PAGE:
For the next couple of weeks, I'll be posting information and stories about the organization and some of the men they're working with. I would ask you to donate to help support their work, support these men or to research and find a charity in Greece that speaks to you.

The crisis isn't over; It's just changed. There's still so much more we can and should do.


http://www.forgeforhumanity.org/
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This is Ale and Jess. They founded Forge in February of this year, and in six short months, they have become the first point of contact for single male asylum seekers in Athens, as well as families and even unaccompanied minors. In the week that I was there, there wasn't a single individual I spoke to - in the parks, in the squats or camps - who didn't know Ale and Jess and didn't have some sort of personal story about how the girls had helped them directly.

Ale and Jess arrived in Greece in 2016, at the height of the refugee crisis, volunteering as coordinators in the camps. When the Greek government shut down these NGO's and put the camps under state control, Ale and Jess moved to Athens to open Forge. Every morning they arrive at 8 AM to set up the computers for asylum registration via Skype. They help these guys with their CV's, connect them with housing and medical services, help navigate cash card registration, tax number registration, UNHCR applications and more. When they finish around 6 PM they'll make hospital visits, go to house viewings or job interviews with these guys.

In August, these two 28-year-old girls saw 650 people.

They make sure that everyone is being directly connected with the right information and has access to the services and support they need while they wait an agonizingly long period to be processed.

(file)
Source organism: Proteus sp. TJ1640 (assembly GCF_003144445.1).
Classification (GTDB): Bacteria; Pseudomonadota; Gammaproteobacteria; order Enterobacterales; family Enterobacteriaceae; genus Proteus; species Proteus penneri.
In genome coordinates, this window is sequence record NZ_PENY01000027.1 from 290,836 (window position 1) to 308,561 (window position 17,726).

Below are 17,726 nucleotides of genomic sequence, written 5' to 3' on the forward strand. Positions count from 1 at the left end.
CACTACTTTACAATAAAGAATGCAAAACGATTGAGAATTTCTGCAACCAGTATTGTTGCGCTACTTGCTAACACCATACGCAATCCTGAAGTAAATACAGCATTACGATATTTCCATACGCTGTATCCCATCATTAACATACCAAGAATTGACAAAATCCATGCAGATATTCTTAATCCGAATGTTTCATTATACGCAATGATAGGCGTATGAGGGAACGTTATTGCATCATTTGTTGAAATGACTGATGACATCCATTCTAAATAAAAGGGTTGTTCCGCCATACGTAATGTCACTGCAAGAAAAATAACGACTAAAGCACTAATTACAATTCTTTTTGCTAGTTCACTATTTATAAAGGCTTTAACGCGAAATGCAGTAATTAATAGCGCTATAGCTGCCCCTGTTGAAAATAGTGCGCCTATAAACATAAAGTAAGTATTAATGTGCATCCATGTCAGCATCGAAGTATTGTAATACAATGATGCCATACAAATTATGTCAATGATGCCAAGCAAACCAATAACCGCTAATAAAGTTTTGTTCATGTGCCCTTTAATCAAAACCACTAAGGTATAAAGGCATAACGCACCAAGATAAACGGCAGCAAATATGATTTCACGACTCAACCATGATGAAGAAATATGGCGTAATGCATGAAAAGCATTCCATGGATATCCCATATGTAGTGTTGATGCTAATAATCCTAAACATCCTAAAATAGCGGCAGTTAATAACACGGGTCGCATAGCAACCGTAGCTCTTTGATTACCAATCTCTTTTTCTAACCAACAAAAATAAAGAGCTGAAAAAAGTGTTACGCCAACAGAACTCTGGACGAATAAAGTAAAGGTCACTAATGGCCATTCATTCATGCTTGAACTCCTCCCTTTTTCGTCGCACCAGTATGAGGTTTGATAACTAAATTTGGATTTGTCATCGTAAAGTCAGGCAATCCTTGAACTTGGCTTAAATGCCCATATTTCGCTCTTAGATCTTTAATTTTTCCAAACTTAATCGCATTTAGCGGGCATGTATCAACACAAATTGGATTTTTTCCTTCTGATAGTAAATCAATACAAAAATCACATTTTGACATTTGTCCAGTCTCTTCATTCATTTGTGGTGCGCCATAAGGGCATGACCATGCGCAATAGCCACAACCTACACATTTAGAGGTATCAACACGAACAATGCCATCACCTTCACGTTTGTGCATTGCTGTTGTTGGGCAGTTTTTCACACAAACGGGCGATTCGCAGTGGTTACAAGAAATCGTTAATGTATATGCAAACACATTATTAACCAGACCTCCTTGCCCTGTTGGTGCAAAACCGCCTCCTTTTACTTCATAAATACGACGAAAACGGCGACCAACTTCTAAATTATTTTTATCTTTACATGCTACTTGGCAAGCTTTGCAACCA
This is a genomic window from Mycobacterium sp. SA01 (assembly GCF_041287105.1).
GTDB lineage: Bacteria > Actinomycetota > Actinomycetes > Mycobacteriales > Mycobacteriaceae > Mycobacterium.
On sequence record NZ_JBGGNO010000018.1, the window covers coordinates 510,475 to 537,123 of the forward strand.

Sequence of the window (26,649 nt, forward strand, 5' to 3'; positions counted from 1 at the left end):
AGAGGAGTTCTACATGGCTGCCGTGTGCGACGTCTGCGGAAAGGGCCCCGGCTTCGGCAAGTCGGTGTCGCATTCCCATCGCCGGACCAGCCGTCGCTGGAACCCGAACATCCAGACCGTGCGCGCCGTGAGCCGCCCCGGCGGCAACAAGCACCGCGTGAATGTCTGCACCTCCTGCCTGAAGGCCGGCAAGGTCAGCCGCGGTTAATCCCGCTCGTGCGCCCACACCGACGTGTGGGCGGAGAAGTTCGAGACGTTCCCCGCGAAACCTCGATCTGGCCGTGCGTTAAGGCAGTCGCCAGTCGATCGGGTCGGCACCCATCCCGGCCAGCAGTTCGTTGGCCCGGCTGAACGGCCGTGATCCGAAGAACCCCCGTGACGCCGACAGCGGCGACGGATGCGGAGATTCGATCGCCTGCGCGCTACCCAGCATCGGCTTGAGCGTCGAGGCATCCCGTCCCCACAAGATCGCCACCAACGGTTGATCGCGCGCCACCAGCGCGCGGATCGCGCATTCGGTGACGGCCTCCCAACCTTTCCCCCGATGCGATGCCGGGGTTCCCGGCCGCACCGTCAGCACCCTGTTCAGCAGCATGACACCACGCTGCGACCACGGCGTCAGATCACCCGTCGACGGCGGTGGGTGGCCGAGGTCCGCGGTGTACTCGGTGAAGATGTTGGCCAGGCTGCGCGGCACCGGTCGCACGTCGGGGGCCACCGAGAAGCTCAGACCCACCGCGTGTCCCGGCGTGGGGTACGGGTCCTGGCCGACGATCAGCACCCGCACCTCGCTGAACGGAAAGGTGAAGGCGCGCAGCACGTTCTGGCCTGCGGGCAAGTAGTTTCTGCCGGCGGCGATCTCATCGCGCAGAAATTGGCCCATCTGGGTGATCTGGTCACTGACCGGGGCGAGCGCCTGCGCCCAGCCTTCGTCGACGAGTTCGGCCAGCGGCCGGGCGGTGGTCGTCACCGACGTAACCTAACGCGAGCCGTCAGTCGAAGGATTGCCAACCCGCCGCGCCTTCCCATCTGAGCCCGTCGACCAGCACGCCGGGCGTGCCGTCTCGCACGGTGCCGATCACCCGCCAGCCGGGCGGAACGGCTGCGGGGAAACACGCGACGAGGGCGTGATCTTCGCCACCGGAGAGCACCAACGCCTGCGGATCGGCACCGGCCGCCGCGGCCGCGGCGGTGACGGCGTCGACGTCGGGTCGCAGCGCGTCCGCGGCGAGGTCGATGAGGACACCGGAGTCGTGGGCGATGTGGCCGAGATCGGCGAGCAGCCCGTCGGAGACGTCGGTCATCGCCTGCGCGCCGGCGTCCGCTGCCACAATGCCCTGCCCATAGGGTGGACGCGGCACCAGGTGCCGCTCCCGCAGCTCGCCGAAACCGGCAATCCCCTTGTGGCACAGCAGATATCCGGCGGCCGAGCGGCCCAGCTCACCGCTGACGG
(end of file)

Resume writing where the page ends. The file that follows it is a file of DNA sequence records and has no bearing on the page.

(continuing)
But Ale and Jess are running out of funds. When Forge opened in February they were given a lump sum donation that would keep them open six months... July has come on gone; They're on their last legs. Please help me let the girls focus on the work by donating $20 and keep the office open one more day. The refugee community in Athens cannot lose the compassion, dedication, and humour these girls give. I can not explain to you how devastating it would be if this charity closed. Help me keep it alive.
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The Thanksgiving long weekend upon us, and I, personally, am preparing for a lot of drinks, dinners and catch ups. It's inevitable - money will be spent.

Before I left Greece I had a little chat with Ale, one of the founders of Forge, about the charity's costs and spending, and should you decide to abstain from the extra bottle of wine, here's where a donation would go if you were able to send your pre-thanksgiving take-out dinner funds this way.

Rent: $450/month $15/day (Bottle of wine)
Bills: $150/month $5/day (Latte)
(Internet, heat, electricity, phones)
Food: $150/month $5/day (less than round-trip TTC)
(Tea, bottled water, fresh fruit, and snacks are served up every morning for the guys who trek in from the beaches and ports and, generally, for anyone who stops in)
2 Coordinators: $520/month $17/day (Take-out Dinner)
(Coordinators ARE Forge. Absolutely no service could be provided without them.)
Translators: $700/month $23/day (Movie Theatre Tickets)
(Pass on your stories and let these guys tell theirs. Translators are crucial to the running of Forge. Many asylum seekers speak more languages than you and I ever will, but not always English or Greek. Translators are the bridge for Jess and Ale to understand and meet the needs of the individuals who walk through their doors.)

I've seen how these donations are put into action, the change they effect, the lives they change. While I work to put together the footage, stills and stories that will show you, as well, I ask that you donate to help these guys get through another month. Pass a slice of that festive spirit. Say thanks with a donation, and this year I'll be thankful for you :D (Aww!) Don't act like that didn't make you smile... or cringe... Thanks, guys.